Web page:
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December 7, 2009

Might modern white-collar sentencing realities impact debates over honest services fraud?

How Appealing links here to lots of major media coverage previewing SCOTUS oral arguments in the three big "honest services" fraud cases to be considered by the Supreme Court this term.  Though sentencing issues do not seem to be formally in play in these cases, I have been thinking lately about whether modern federal sentencing realities for white-collar offenders might be impacting, at least indirectly, how various Justices and commentators think about these matters.

In the old days — I'm not sure whether to call them the good old days or the bad old days — relatively few white-collar offenders could expect significant prison time following a fraud conviction.  (Consider that the most famous white-collar offenders from the end of the old era, Ivan Boesky and Mike Milken, both served less than two years in the federal pen.) 

But now, nearly all white-collar offenders can and should expect to serve some serious prison time, especially if they get convicted after a criminal trial (rather than after pleading guilty).  In the two highest-profile cases that SCOTUS is reviewing, Conrad Black and Jeff Skilling received federal prison terms in excess of 6 and 24 years, respectively.

I have not had a chance to review the submissions in the cases being argued on Tuesday, but I wonder if modern sentencing realities are stressed in any of the briefs.  I certainly will be reviewing the oral argument transcripts in these cases to see if any Justices mention sentencing matters.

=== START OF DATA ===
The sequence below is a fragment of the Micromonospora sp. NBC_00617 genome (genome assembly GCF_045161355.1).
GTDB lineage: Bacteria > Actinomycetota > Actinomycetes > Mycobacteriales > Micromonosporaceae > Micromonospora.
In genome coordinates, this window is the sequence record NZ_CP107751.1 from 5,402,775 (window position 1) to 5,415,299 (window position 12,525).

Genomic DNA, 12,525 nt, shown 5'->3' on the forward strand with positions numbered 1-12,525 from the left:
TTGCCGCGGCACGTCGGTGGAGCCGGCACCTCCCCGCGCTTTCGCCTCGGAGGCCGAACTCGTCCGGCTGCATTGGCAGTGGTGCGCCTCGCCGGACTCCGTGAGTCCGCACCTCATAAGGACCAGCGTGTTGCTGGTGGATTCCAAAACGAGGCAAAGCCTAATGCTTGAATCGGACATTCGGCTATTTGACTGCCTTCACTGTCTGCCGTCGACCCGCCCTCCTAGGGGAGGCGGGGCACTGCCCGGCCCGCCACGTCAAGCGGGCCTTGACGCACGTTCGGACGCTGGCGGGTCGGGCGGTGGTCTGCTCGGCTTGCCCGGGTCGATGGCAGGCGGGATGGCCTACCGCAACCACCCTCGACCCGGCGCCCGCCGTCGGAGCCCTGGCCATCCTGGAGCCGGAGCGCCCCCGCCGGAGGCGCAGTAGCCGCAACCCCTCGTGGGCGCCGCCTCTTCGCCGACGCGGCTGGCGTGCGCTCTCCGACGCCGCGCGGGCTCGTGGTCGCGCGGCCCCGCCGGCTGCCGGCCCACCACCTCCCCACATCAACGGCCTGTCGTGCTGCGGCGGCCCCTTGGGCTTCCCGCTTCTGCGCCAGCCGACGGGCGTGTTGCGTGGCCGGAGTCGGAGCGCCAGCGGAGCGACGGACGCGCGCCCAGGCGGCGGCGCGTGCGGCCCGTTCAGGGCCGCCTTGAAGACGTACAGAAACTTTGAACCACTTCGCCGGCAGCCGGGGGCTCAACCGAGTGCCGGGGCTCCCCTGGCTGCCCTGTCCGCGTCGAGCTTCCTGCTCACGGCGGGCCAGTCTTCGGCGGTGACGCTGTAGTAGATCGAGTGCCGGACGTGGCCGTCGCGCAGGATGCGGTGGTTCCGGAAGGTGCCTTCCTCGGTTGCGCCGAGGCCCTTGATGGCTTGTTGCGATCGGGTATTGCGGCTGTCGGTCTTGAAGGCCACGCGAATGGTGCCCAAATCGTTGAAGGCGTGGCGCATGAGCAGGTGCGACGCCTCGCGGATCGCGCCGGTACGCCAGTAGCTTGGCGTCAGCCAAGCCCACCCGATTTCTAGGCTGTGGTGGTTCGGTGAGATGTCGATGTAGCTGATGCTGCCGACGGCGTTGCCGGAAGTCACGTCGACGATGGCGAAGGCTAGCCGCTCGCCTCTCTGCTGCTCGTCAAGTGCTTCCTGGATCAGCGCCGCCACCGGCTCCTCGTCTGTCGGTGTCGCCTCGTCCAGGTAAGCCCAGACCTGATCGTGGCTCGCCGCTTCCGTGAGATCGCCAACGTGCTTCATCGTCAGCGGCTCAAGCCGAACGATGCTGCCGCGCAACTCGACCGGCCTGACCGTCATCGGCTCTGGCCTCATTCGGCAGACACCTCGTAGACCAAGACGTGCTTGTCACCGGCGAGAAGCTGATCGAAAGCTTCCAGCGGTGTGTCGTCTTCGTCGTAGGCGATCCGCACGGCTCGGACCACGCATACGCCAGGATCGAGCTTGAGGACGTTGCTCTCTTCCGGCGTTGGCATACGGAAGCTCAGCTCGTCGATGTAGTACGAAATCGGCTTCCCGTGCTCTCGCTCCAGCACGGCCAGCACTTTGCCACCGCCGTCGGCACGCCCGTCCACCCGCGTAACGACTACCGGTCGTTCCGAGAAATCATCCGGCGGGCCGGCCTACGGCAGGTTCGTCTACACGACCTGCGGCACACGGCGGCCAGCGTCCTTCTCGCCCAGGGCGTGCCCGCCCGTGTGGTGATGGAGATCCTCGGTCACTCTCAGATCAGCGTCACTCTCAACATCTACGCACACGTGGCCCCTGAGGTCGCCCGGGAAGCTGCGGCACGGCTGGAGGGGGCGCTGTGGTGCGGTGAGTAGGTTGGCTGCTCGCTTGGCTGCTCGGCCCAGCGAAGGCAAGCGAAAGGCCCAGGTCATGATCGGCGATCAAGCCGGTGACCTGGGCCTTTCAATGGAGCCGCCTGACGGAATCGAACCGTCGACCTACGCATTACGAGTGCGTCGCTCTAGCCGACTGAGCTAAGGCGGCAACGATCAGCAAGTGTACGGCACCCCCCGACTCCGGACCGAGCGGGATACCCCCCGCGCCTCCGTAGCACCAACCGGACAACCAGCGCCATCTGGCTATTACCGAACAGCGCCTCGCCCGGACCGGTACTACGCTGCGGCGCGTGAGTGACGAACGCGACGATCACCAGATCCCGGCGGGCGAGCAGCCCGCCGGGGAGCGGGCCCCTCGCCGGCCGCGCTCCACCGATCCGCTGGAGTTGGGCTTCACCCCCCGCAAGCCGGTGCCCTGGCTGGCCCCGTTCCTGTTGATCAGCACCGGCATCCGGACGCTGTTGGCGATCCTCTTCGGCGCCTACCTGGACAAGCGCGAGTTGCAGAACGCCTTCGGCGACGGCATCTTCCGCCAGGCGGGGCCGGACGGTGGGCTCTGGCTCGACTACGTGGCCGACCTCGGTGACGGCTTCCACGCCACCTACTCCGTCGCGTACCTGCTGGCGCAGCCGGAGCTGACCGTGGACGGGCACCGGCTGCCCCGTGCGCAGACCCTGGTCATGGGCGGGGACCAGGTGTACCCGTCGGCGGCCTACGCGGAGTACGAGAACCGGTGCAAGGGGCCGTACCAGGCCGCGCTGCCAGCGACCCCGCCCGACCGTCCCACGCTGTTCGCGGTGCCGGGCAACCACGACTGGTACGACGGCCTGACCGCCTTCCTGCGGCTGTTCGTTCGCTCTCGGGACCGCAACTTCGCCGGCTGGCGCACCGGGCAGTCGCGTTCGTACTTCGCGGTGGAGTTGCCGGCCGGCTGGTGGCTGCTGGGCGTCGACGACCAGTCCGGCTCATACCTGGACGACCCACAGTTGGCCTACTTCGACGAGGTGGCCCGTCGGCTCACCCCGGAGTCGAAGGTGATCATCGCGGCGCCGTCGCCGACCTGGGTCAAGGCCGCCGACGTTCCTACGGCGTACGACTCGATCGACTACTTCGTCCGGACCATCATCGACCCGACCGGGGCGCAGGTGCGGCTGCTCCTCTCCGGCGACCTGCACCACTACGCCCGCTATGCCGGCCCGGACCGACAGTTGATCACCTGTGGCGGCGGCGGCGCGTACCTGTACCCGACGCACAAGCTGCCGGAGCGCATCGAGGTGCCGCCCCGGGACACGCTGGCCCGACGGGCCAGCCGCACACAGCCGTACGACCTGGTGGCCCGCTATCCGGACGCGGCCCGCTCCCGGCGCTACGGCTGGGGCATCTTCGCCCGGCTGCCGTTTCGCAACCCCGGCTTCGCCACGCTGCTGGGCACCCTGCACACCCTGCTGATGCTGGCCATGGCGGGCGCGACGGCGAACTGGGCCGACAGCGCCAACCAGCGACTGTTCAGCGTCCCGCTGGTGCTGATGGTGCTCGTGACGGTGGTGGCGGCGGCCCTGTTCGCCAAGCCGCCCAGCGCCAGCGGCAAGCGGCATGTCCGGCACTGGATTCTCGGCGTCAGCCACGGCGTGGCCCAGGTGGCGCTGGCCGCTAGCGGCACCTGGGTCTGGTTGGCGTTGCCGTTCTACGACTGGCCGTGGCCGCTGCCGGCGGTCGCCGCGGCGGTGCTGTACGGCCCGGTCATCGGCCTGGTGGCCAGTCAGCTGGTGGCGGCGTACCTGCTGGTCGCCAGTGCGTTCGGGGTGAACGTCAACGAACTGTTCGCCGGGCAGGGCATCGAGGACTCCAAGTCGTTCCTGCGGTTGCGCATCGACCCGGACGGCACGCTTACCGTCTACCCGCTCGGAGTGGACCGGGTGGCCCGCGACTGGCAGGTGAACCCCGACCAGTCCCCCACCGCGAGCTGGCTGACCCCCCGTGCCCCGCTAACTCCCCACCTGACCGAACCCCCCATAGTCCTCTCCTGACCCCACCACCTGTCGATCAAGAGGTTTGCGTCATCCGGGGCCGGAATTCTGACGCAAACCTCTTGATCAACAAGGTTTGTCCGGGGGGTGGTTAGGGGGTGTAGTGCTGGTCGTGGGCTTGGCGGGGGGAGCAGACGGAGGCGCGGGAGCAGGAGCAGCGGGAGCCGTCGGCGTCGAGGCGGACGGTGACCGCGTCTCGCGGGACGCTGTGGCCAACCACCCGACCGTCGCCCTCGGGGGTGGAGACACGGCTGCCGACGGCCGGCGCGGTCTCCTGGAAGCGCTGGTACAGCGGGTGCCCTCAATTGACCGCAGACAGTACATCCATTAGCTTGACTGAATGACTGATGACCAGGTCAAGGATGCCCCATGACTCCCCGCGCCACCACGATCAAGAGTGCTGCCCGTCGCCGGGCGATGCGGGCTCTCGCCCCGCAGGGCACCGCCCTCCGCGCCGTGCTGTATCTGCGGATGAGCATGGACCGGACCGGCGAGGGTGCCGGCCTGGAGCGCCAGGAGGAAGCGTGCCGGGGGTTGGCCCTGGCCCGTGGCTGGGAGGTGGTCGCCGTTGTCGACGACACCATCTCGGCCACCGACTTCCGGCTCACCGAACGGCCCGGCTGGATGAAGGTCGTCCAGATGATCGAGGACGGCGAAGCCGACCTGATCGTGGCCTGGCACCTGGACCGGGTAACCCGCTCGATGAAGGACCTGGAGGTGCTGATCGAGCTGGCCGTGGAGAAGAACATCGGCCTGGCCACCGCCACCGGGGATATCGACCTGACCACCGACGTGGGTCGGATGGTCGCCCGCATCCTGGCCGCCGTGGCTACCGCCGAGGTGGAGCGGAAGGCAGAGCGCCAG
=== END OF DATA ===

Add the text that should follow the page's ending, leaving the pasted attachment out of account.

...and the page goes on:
December 7, 2009 at 09:58 AM | Permalink

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Comments

When I was convicted of white collar crimes arising out of clients from my law practice, I went into sentencing looking at Guidelines of 121 to 151 months, which were driven by a conviction for conspiracy to commit money laundering with my clients. The amount of money involved was about $1.3 million, but I never saw or touched it. My client always had the money in his account, from which he had checks cut and wire transfers sent. I was paid a total of about $30,000 in attorneys' fees and expense reimbursements over a 2 1/2 year period of time. At sentencing, my Judge "sua sponte" raised the "minor role" adjustment, gave the Government an opportunity to argue against it, and then granted a 2 point downward adjustment, yielding Guidelines of 97 to 121 months; I was sentenced to 97 months. My local counsel, S. Ben Bryant, of Charleston, West Virginia, had been an Asst. U.S. Attorney for years, both before and after the Guidelines became law in 1987. He told me before sentencing that if I had been convicted and sentenced before the Guidelines were enacted, he didn't belive any Judge in America would have sentenced me to more than 1 year for, and I quote him "this bullshit!" So, in the white collar world, I believe the pre-Guidelines days were "the good old days!". P.S., where Michael Milken's sentence was concerned, you forgot to mention that he paid a $500 million fine too.

Posted by: Jim gormley | Dec 7, 2009 12:11:28 PM

I don't see sentencing coming up for these cases, they are concerned with whether a crime was actually committed.
Both of these cases are going to be interesting to watch.

Posted by: Soronel Haetir | Dec 7, 2009 1:41:18 PM

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